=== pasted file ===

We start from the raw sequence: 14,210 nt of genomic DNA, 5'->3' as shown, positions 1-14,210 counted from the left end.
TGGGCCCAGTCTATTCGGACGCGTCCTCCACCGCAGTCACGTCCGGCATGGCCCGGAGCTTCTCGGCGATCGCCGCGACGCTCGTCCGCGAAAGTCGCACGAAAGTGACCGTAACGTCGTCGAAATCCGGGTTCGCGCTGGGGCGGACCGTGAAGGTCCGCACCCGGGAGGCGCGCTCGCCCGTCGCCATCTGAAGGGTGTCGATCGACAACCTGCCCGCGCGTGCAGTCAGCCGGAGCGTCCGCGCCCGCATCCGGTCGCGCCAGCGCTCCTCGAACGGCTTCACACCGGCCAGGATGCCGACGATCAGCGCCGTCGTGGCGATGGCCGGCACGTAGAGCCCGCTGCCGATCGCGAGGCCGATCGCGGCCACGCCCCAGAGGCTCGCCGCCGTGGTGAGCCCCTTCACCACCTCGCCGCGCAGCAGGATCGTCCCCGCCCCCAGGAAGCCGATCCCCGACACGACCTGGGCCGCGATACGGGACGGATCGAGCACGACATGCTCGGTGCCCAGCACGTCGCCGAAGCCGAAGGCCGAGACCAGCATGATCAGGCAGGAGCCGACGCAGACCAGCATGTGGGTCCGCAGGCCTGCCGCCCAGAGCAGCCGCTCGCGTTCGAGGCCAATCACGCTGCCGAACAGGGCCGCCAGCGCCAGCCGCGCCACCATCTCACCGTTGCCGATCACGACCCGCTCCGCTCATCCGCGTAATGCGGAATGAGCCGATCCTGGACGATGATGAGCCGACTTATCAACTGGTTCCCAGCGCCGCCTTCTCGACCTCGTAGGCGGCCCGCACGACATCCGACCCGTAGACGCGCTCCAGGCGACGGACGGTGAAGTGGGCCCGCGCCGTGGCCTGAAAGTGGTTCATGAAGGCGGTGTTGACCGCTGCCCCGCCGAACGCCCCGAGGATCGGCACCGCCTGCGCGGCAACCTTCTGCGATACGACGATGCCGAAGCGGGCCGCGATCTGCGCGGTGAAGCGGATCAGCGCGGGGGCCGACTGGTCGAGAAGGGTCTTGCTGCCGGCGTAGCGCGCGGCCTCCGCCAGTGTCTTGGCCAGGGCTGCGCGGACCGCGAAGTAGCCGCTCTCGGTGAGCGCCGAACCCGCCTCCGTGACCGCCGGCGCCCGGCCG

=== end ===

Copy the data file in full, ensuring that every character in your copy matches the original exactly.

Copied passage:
We start from the raw sequence: 14,210 nt of genomic DNA, 5'->3' as shown, positions 1-14,210 counted from the left end.
TGGGCCCAGTCTATTCGGACGCGTCCTCCACCGCAGTCACGTCCGGCATGGCCCGGAGCTTCTCGGCGATCGCCGCGACGCTCGTCCGCGAAAGTCGCACGAAAGTGACCGTAACGTCGTCGAAATCCGGGTTCGCGCTGGGGCGGACCGTGAAGGTCCGCACCCGGGAGGCGCGCTCGCCCGTCGCCATCTGAAGGGTGTCGATCGACAACCTGCCCGCGCGTGCAGTCAGCCGGAGCGTCCGCGCCCGCATCCGGTCGCGCCAGCGCTCCTCGAACGGCTTCACACCGGCCAGGATGCCGACGATCAGCGCCGTCGTGGCGATGGCCGGCACGTAGAGCCCGCTGCCGATCGCGAGGCCGATCGCGGCCACGCCCCAGAGGCTCGCCGCCGTGGTGAGCCCCTTCACCACCTCGCCGCGCAGCAGGATCGTCCCCGCCCCCAGGAAGCCGATCCCCGACACGACCTGGGCCGCGATACGGGACGGATCGAGCACGACATGCTCGGTGCCCAGCACGTCGCCGAAGCCGAAGGCCGAGACCAGCATGATCAGGCAGGAGCCGACGCAGACCAGCATGTGGGTCCGCAGGCCTGCCGCCCAGAGCAGCCGCTCGCGTTCGAGGCCAATCACGCTGCCGAACAGGGCCGCCAGCGCCAGCCGCGCCACCATCTCACCGTTGCCGATCACGACCCGCTCCGCTCATCCGCGTAATGCGGAATGAGCCGATCCTGGACGATGATGAGCCGACTTATCAACTGGTTCCCAGCGCCGCCTTCTCGACCTCGTAGGCGGCCCGCACGACATCCGACCCGTAGACGCGCTCCAGGCGACGGACGGTGAAGTGGGCCCGCGCCGTGGCCTGAAAGTGGTTCATGAAGGCGGTGTTGACCGCTGCCCCGCCGAACGCCCCGAGGATCGGCACCGCCTGCGCGGCAACCTTCTGCGATACGACGATGCCGAAGCGGGCCGCGATCTGCGCGGTGAAGCGGATCAGCGCGGGGGCCGACTGGTCGAGAAGGGTCTTGCTGCCGGCGTAGCGCGCGGCCTCCGCCAGTGTCTTGGCCAGGGCTGCGCGGACCGCGAAGTAGCCGCTCTCGGTGAGCGCCGAACCCGCCTCCGTGACCGCCGGCGCCCGGCCG